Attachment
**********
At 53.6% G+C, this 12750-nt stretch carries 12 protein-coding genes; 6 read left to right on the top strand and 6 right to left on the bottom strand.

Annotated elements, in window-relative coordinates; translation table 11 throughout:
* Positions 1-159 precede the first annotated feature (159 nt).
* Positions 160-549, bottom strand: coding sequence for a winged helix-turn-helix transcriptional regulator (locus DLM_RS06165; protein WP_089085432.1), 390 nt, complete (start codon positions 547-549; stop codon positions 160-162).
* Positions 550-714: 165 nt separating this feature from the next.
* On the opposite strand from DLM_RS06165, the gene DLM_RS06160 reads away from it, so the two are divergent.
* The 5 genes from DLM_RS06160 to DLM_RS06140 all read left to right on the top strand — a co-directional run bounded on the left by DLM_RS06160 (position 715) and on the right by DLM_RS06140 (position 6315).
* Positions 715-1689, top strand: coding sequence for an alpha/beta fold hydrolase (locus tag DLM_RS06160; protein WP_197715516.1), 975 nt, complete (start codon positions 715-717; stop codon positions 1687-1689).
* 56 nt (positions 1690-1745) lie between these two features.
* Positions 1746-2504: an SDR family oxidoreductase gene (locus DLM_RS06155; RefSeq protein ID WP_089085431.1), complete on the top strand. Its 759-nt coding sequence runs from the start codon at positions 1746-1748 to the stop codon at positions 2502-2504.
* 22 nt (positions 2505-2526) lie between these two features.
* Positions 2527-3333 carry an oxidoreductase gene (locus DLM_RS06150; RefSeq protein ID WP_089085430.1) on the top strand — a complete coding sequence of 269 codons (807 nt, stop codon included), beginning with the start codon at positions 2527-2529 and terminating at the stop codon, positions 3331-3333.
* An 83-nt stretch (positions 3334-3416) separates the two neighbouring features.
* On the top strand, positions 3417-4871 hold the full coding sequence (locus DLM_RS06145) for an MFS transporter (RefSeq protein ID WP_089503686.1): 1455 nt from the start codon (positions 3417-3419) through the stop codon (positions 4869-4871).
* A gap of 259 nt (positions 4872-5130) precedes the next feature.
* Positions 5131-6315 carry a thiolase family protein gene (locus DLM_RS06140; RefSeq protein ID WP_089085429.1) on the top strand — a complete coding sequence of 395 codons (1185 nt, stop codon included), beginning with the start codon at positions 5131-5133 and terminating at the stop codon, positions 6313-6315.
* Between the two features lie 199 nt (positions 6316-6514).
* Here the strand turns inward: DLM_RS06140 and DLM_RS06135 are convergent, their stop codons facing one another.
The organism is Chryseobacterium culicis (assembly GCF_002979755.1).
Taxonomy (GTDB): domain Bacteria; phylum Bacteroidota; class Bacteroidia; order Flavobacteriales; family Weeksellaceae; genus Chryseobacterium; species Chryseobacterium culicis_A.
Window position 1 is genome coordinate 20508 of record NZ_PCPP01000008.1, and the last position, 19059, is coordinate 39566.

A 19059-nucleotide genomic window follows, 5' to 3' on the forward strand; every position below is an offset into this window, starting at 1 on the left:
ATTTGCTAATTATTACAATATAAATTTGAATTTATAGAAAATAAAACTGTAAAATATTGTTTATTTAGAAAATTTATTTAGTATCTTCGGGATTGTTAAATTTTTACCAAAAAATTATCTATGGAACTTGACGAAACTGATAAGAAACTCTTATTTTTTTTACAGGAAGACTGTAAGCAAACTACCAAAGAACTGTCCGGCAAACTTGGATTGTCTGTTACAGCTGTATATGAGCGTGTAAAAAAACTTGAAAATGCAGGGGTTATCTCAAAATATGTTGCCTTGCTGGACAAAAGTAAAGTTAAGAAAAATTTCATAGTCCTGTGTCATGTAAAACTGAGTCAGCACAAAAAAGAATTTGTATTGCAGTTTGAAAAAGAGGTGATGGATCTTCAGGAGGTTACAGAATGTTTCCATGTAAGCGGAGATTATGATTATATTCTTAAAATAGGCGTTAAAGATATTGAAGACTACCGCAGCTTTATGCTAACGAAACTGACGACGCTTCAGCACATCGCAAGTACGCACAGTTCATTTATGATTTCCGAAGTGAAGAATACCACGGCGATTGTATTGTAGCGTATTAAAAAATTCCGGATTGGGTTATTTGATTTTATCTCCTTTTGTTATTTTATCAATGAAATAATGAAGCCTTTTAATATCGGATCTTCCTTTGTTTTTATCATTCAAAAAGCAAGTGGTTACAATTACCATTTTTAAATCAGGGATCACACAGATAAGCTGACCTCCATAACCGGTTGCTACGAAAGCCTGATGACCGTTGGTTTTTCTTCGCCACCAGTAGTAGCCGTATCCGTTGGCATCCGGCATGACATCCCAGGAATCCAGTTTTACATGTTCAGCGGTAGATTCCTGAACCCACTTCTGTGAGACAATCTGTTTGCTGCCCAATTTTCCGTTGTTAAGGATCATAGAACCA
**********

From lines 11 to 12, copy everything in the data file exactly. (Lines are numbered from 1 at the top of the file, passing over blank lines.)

* 22 nt (positions 2505-2526) lie between these two features.
* Positions 2527-3333 carry an oxidoreductase gene (locus DLM_RS06150; RefSeq protein ID WP_089085430.1) on the top strand — a complete coding sequence of 269 codons (807 nt, stop codon included), beginning with the start codon at positions 2527-2529 and terminating at the stop codon, positions 3331-3333.